1. (1) AusSpread – Australian Department of Agriculture [4, 17, 18]. AusSpread is a stochastic spatial simulation model that simulates the spread and control of FMD in livestock populations at a regional scale. AusSpread uses the farm as its unit of interest and FMD transmission is modelled through five discrete pathways: farm-to-farm animal movements, local spread (infection of farms within close geographical proximity by unspecified means), indirect contact (via contaminated fomites or animal products), animal movements via saleyards or markets and windborne spread. For FMD control, AusSpread is configured to support the range of mitigations described in Australia's contingency plans for FMD with the effectiveness of these measures dependent on resources [19].

  2. (2) NAADSM – North American Animal Disease Spread Model (NAADSM) Development Team [20]. NAADSM is a stochastic, spatial, state-transition simulation model designed to simulate the spread and control of highly contagious diseases between herds in a population of susceptible animals. User-established parameters define model behaviour in terms of disease progression; disease spread by direct contact, indirect contact, and windborne dissemination; and the application of control measures such as quarantine, movement restrictions, depopulation, and vaccination. NAADSM has been developed through a continuing international collaboration involving researchers from the USA and Canada, along with support, involvement, and advice from a broad international pool of subject-matter experts.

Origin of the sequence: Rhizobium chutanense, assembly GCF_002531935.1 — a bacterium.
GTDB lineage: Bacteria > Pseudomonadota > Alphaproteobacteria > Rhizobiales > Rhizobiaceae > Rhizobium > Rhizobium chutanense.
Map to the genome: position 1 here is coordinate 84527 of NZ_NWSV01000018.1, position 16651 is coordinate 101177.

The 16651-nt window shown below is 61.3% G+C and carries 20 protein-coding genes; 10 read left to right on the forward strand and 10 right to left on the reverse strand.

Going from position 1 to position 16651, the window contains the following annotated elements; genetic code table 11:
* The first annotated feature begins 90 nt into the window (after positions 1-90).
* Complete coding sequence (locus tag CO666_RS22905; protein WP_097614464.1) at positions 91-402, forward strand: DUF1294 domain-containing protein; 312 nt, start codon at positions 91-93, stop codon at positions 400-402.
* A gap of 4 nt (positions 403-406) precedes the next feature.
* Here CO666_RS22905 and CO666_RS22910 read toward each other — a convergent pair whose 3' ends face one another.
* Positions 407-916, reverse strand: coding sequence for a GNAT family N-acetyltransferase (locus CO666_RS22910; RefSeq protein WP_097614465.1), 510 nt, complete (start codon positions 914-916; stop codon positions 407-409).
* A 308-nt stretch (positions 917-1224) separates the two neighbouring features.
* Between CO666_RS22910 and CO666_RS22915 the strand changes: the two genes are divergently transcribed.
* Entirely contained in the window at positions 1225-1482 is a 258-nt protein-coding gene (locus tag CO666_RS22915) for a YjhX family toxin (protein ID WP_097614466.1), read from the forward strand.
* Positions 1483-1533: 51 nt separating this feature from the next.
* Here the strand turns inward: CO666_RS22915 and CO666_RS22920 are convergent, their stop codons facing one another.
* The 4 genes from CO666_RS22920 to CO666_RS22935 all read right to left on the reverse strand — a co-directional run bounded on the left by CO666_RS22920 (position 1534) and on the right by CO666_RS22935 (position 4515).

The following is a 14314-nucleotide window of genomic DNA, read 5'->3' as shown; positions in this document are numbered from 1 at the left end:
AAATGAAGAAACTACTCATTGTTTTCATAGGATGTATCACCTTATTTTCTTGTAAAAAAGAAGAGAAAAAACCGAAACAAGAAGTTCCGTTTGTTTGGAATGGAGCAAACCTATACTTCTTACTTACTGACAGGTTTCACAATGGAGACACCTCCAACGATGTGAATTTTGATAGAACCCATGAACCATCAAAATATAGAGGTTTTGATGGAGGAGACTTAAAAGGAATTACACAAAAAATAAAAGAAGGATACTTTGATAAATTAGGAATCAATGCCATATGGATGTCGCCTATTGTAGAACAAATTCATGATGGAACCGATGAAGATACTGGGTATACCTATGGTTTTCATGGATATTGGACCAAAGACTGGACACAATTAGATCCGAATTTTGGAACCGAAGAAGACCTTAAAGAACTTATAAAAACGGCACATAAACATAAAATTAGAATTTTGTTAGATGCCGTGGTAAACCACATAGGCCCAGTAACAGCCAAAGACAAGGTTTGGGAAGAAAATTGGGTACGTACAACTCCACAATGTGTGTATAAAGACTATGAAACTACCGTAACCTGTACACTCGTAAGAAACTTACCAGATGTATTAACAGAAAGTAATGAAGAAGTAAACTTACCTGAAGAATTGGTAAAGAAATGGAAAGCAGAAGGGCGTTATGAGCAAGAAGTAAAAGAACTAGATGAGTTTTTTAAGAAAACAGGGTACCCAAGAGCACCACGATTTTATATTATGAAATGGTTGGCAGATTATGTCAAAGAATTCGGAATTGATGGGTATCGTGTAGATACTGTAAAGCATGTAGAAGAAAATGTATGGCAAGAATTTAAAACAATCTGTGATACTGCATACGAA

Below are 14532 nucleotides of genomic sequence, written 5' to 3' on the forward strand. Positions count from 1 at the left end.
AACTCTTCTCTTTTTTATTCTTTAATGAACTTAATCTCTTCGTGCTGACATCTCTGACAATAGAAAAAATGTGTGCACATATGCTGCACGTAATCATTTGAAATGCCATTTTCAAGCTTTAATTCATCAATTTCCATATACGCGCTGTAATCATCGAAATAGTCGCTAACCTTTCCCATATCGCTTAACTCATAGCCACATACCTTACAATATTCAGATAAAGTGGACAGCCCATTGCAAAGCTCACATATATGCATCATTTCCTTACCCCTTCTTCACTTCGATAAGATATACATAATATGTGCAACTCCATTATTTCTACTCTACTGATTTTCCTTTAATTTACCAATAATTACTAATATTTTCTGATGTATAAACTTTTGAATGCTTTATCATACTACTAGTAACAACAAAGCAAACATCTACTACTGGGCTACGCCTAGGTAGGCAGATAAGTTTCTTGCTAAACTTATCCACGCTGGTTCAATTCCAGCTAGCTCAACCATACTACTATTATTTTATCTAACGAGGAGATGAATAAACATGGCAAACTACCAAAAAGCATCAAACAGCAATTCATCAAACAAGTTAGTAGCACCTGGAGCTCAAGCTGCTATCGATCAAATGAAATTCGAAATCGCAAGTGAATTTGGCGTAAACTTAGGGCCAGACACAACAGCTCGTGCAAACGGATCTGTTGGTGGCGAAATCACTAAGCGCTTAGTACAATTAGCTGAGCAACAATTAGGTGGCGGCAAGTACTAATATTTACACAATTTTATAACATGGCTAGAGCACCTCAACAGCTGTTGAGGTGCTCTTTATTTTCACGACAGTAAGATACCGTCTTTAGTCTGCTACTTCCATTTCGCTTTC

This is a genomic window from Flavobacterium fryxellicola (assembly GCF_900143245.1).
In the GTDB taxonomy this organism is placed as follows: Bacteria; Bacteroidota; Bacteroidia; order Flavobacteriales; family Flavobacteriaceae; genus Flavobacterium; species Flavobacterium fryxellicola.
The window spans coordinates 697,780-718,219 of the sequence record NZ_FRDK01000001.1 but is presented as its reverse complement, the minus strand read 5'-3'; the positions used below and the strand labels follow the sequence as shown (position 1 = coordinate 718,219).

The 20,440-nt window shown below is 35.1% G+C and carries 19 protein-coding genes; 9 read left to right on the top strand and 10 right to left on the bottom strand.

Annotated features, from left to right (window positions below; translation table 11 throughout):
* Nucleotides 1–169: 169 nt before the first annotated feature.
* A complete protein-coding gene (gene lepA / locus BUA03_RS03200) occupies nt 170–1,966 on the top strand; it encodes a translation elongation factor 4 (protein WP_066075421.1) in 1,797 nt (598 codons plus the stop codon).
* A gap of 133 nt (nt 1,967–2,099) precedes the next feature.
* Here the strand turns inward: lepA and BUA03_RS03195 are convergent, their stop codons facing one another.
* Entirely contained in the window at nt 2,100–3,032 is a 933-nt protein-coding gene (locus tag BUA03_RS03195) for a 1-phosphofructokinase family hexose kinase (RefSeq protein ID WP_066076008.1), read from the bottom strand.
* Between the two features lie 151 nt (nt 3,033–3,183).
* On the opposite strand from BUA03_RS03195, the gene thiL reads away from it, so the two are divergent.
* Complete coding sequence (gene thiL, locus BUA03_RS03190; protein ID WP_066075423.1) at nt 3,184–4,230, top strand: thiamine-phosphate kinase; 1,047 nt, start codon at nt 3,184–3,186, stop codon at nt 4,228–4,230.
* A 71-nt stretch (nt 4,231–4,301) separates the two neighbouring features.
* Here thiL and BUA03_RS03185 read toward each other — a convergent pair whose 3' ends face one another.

3. (3) InterSpread Plus (IS+). IS+ is a spatial and stochastic simulation model of infectious disease in domestic animal populations [21, 22]. IS+ is a state-transition model [23] meaning that the epidemiological units of interest (farm locations) exist in either the susceptible, infected and not-at-risk state at any given time. Similar to AusSpread and NAADSM, IS+ uses a series of user-defined parameters to define the spread of infectious agent from one farm location to another: local spread, windborne spread, and direct and indirect contacts. Control measures such as depopulation, vaccination, and movement restrictions in addition to varying disease surveillance intensity can be simulated, with the ability to carry out each of these activities subject to user-defined resource constraints.

  4. (4) Exodis. Exodis-FMD is a stochastic, spatial, state-transition simulation model for FMD outbreaks in the UK. Virus transmission is simulated between and within herds, which are represented to an individual species level. User-defined epidemiological parameters are used to describe disease progression and transmission. Control measures for FMD are explicitly included in the model as specified in the UK FMD Disease Control Strategy for Great Britain (Defra, crown copyright 2011). Exodis was developed by Risk Solutions after the 2001 FMD epidemic in the UK, commissioned by the Department for Environment, Food and Rural Affairs (Defra), with the involvement of technical experts.

  5. (5) The Netherlands model (NL) – Central Veterinary Institute of Wageningen UR [16, 24]. NL is an individual-based stochastic spatial simulation model that describes FMD virus transmission on two levels: between animals and between herds. Results from vaccination and transmission experiments serve to parameterize the transmission model between animals, whereas the parameters for the between-herd model are estimated from the 2001 FMD epidemic in The Netherlands. The model distinguishes between cattle, sheep and pigs, and takes the relative infectivity and susceptibility of herd types and assortative mixing between herd types into account.